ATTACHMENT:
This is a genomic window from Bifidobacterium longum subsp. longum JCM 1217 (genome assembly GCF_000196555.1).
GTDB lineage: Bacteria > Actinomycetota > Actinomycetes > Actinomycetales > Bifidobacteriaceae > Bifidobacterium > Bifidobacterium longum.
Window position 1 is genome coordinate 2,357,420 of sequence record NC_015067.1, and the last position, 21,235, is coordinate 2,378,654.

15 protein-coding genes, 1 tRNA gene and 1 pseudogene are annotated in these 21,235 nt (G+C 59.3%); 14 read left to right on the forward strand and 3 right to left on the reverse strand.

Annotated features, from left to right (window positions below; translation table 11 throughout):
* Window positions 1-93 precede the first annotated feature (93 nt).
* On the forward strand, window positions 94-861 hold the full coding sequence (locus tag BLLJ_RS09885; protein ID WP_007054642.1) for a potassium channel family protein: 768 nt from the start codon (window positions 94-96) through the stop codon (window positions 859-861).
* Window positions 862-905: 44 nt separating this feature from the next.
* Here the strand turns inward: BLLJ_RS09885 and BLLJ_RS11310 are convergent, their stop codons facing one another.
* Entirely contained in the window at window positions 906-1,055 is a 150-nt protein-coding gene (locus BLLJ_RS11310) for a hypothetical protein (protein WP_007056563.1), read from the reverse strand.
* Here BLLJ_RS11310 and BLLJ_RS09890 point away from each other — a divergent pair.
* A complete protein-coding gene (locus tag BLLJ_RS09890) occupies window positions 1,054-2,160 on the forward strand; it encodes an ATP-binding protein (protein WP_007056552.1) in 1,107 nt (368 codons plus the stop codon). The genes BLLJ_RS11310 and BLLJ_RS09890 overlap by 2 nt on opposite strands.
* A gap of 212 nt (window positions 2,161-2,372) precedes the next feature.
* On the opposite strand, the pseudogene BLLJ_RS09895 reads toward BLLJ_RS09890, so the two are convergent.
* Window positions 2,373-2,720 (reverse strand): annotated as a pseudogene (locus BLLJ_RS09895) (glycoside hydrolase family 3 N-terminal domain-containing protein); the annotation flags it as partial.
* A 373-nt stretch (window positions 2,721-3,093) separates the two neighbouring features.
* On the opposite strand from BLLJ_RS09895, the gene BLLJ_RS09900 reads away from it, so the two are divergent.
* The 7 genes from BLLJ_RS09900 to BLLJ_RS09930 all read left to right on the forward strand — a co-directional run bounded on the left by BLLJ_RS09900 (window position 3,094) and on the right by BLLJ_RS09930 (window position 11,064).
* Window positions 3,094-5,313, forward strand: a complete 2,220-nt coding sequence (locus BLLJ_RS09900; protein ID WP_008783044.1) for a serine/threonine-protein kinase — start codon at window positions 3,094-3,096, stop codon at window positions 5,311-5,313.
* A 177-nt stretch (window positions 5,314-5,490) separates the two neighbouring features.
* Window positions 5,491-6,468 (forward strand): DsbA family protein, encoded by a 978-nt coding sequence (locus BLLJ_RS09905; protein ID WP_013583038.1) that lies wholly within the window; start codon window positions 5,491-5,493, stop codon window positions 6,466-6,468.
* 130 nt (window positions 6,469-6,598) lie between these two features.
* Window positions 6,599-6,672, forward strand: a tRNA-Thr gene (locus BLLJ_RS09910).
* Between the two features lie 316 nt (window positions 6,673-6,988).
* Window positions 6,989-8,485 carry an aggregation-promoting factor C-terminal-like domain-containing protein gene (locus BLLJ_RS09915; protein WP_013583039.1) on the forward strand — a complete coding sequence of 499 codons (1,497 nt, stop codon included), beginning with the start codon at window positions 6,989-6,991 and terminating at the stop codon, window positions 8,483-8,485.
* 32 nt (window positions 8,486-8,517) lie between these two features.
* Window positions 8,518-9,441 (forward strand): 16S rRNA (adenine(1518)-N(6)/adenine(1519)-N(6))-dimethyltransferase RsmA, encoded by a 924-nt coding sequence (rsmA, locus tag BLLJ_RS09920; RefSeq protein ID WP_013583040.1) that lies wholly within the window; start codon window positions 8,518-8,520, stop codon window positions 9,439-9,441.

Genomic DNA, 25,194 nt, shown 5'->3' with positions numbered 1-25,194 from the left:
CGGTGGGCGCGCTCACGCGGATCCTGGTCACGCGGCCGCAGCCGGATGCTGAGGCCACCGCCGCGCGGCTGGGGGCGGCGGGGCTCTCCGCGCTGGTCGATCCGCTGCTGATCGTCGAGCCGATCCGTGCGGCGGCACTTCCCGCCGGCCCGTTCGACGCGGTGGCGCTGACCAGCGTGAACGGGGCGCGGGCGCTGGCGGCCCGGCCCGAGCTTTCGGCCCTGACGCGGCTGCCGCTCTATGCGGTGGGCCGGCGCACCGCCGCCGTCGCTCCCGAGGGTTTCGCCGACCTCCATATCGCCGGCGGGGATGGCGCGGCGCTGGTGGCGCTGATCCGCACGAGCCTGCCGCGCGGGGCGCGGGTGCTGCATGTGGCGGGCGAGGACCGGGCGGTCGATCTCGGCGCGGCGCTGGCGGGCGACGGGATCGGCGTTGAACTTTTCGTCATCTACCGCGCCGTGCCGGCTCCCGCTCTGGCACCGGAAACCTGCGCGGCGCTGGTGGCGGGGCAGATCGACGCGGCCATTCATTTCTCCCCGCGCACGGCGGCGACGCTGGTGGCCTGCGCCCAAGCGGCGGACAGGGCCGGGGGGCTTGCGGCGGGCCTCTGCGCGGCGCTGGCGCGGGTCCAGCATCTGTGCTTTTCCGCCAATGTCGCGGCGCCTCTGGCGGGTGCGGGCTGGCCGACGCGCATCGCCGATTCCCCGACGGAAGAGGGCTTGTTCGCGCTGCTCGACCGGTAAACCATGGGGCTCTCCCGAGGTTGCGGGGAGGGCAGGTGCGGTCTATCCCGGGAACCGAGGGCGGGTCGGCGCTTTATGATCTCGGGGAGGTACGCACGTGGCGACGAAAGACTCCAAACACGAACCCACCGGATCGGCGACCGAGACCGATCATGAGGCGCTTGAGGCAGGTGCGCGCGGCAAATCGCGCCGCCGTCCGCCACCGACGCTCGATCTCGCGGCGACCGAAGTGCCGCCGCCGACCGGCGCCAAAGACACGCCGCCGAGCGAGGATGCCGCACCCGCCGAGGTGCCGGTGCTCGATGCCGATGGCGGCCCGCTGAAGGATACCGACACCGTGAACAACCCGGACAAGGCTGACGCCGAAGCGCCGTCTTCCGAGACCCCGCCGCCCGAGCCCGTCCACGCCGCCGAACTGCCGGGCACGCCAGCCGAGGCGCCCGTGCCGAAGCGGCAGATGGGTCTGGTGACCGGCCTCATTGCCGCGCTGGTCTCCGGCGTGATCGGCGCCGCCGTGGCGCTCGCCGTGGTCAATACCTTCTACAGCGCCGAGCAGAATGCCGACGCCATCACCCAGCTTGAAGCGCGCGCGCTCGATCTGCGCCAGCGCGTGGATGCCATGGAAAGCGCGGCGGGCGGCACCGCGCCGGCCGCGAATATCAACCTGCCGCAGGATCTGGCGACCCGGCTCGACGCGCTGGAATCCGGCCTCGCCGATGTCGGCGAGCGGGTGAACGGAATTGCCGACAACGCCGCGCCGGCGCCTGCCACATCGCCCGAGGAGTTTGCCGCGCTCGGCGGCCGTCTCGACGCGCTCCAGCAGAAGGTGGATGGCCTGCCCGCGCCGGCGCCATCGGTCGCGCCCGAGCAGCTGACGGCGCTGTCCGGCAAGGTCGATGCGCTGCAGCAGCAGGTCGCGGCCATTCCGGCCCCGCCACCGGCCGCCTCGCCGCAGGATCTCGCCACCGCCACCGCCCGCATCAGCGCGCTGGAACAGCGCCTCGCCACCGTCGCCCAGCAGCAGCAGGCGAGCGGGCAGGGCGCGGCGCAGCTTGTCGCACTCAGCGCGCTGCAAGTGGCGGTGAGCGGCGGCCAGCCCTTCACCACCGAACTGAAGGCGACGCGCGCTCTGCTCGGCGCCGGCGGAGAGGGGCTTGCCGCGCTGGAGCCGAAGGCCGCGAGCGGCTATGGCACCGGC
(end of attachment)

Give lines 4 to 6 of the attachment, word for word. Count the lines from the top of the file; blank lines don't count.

15 protein-coding genes, 1 tRNA gene and 1 pseudogene are annotated in these 21,235 nt (G+C 59.3%); 14 read left to right on the forward strand and 3 right to left on the reverse strand.

Annotated features, from left to right (window positions below; translation table 11 throughout):
* Window positions 1-93 precede the first annotated feature (93 nt).